The Royal National Lifeboat Institution (RNLI) has come a long way since 1824. Those early pioneers of the lifeboat service were unbelievable folk; they’d row out to a stricken vessel in a force 10 storm using just muscle power and determination, rescue a ship’s crew and row all the way back home again. What an amazing and selfless dedication they had to saving the lives of others.
Working on Lifeboats can be a dangerous business
However, as you can imagine, many a lifeboat crew lost their own lives in the pursuit of saving others; one of the most famous lifeboat disasters must surely be that of the Mexico rescue. To this day it remains the worst loss of crew in a single rescue.
The Mexico was bound from Liverpool to Equador and left British port on the 5th December, 1886. However, four days later she was still off the north west coast when a violent storm blew up and she ran aground in the Ribble Estuary, just fifteen miles up the coast from Liverpool. Spotting the ship’s distress the crews of the Lytham, St. Annes and Southport lifeboats launched to rescue the stricken crew.
The Southport boat launched first but she capsized as she reached the Mexico, all but two of her sixteen crew perished. The St. Annes lifeboat launched twenty minutes after the Southport boat but nobody know what happened to it as it was found washed up the following morning with all hands lost. The Lytham lifeboat was on her maiden rescue and she managed to save the lives of all twelve of the Mexico’s crew.
Introducing one of the most venerable lifeboats of all time
During the 19th century most of the RNLI’s lifeboats were self-righters; they’d automatically turn right way up if they capsized. However, these self-righting lifeboats had a problem, they weren’t very stable. G.L. Watson developed a lifeboat with much more stability but at the cost of the self-righting feature. It was a trade-off that the RNLI accepted; surely a boat that was less likely to capsize in the first place was a better bet.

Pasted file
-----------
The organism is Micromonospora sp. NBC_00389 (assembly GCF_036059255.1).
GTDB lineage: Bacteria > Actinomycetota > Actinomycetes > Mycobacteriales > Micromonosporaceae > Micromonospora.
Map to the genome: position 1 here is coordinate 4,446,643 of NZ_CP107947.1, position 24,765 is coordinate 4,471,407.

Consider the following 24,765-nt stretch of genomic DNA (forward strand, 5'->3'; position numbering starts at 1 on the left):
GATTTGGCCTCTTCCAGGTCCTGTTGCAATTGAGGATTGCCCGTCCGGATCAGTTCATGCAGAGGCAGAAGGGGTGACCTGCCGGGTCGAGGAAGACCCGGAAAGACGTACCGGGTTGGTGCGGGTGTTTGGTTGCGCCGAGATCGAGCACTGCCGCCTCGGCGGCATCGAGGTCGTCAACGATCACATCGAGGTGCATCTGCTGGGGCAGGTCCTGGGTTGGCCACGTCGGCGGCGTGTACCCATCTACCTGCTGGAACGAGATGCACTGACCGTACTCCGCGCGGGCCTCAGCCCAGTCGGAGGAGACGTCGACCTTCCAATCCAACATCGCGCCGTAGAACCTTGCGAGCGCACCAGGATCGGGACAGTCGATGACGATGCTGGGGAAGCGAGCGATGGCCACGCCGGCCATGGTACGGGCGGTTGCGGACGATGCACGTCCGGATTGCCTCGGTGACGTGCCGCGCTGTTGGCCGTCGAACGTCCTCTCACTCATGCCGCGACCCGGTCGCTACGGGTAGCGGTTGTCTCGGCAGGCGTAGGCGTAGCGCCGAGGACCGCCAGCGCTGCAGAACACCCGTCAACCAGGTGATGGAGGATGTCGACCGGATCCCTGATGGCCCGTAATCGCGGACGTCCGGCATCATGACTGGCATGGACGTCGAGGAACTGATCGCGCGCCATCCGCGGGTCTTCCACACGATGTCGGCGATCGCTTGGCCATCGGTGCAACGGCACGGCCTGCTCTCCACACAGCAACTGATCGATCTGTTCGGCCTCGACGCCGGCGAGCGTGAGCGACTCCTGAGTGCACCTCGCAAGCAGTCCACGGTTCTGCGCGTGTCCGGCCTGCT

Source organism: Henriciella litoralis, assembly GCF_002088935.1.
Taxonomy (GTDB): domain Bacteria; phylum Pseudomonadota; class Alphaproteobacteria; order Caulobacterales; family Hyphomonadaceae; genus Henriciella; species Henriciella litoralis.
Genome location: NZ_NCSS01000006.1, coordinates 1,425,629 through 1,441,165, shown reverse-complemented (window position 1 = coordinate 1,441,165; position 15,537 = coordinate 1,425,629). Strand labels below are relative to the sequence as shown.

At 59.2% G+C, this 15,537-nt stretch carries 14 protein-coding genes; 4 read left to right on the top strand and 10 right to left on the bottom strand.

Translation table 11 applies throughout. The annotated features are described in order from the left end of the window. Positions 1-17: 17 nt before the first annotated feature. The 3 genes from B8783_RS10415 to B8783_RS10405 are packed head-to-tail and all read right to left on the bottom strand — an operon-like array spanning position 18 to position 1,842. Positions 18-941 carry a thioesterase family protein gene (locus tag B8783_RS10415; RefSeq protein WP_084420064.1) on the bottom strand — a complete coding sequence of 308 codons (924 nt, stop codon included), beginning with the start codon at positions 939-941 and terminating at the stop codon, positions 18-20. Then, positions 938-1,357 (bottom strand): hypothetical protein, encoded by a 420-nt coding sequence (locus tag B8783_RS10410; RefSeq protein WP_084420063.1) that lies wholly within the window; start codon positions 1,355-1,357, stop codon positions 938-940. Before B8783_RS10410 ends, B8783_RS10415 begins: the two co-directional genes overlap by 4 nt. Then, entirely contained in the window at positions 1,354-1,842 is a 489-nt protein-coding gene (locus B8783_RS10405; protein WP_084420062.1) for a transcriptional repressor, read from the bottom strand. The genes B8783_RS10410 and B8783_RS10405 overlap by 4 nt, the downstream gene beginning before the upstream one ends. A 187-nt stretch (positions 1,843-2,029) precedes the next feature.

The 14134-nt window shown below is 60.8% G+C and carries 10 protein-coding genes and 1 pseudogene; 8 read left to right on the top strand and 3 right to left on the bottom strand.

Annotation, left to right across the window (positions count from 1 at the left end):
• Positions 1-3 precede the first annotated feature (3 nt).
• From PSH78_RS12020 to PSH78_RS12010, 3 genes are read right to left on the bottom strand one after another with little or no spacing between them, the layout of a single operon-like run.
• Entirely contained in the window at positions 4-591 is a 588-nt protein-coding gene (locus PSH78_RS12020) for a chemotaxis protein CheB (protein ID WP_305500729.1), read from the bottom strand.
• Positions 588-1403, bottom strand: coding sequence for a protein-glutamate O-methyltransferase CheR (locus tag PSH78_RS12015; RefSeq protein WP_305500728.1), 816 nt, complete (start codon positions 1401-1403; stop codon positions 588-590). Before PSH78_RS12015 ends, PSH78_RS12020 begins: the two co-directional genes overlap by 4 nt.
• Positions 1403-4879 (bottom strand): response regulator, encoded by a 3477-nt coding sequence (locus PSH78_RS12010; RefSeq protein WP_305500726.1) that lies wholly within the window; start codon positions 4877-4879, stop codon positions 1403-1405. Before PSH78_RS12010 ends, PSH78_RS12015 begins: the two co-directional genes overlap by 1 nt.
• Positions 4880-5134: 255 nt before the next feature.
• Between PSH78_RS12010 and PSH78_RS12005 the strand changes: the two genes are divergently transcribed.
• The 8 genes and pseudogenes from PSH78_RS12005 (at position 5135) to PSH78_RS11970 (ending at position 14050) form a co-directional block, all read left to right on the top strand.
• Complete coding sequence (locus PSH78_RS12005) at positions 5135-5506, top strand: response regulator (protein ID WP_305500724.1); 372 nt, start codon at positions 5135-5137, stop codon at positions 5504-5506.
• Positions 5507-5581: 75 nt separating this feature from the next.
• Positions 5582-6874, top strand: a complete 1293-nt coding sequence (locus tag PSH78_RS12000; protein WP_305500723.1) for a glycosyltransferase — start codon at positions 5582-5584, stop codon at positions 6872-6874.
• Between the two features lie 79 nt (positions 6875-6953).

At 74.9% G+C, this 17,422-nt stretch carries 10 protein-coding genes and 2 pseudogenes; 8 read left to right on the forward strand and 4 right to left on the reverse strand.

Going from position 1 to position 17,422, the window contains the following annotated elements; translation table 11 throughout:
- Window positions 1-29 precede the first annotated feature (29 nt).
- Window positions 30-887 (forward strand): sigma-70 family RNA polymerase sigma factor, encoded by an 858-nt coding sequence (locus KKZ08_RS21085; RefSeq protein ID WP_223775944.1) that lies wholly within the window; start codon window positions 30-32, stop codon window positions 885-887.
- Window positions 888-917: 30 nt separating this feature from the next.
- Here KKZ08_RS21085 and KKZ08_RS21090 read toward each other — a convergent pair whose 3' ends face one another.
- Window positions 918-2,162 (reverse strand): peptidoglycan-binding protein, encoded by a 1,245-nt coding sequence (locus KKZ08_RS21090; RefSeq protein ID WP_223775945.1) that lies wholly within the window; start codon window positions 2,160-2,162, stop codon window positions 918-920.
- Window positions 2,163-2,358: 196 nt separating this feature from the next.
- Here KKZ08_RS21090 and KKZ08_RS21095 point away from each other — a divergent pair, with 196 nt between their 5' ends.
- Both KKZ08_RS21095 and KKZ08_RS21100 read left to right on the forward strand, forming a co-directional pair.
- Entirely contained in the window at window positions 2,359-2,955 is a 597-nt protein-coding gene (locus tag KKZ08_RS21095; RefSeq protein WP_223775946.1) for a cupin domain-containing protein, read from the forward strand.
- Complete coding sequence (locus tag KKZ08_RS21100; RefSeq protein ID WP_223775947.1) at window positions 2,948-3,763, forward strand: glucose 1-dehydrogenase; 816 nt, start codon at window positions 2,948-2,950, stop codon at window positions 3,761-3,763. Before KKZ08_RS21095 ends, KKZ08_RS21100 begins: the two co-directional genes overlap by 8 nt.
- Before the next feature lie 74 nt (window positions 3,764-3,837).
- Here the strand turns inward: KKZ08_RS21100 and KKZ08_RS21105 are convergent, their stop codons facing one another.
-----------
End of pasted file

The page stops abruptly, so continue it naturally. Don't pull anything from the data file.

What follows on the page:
The first of the Watsons was built in 1908 and had a motor instead of relying on the muscle and/or sail power used in previous designs. This made transit to the scene of an incident and back quicker and enabled the crew to be much fresher upon arrival at the point of the rescue. The design went through many different itterations but the basic design of the wooden hull remained. Safety was gradually improved; self-righting was reintroduced through the deployment of a self-inflating air bag, radio communications was added, as was radar. The last of the Watsons was launched in 1963 and remained in service right through until 1992 when ON969 left the reserve fleet – she was in service for 29 years.
The loss of the Penlee lifeboat
Unfortunately the loss of lifeboat crews was still a problem until as recently as 1981.
The Solomon Brown, one of the last developments of the Watson class (a 47 footer), departed Penlee station (Mousehole, Cornwall) on the 19th December, 1981, to attend the stricken Union Star that had lost her engines and which was quickly being blown in towards the coast. The weather was atrocious; a hurricane (force 12) had blown up and the lifeboat was battling 60′ high waves.
The skipper of the Union Star had earlier refused the assistance of a salvage tug out at sea as that would have entitled the salvage crew to a reward equal to the value of the property saved. Gambling that the engines could be restarted before disaster struck the captain, his vessel and crew, edged ever closer to the rocky Cornish coast.
The coastguard scrambled Rescue 80 from nearby Royal Naval Air Station (RNAS) Culdrose, but the Sea King was unable to get a line to the stricken bulk carrier and so the lifeboat was called out. The lifeboat did reach the Union Star and managed to take four of the eight persons on-board off. However, after a further attempt radio contact was lost with the lifeboat with all hands and the crew of the ship.
Vast improvement to lifeboat safety
Since the 1980s lifeboat design has come on in leaps and bounds.
The modernisation started with the fast Arun class that could achieve 18 knotts. She was a self-righter with water-tight cabins for both the crew and those that had been rescued. Developments since then have seen boats get faster, bet better equipped with modern radio communication and radar equipment, not to mention the safety features that make the job of working on a lifeboat so much safer. This has resulted in there being no recorded deaths of lifeboat crew in-service since the Penlee disaster.
But that’s not to say that being a lifeboat crew member isn’t dangerous; they still volunteer to mount rescue missions when everybody else decides to stay safely inside – these guys are amongst the bravest in the country and they deserve our support.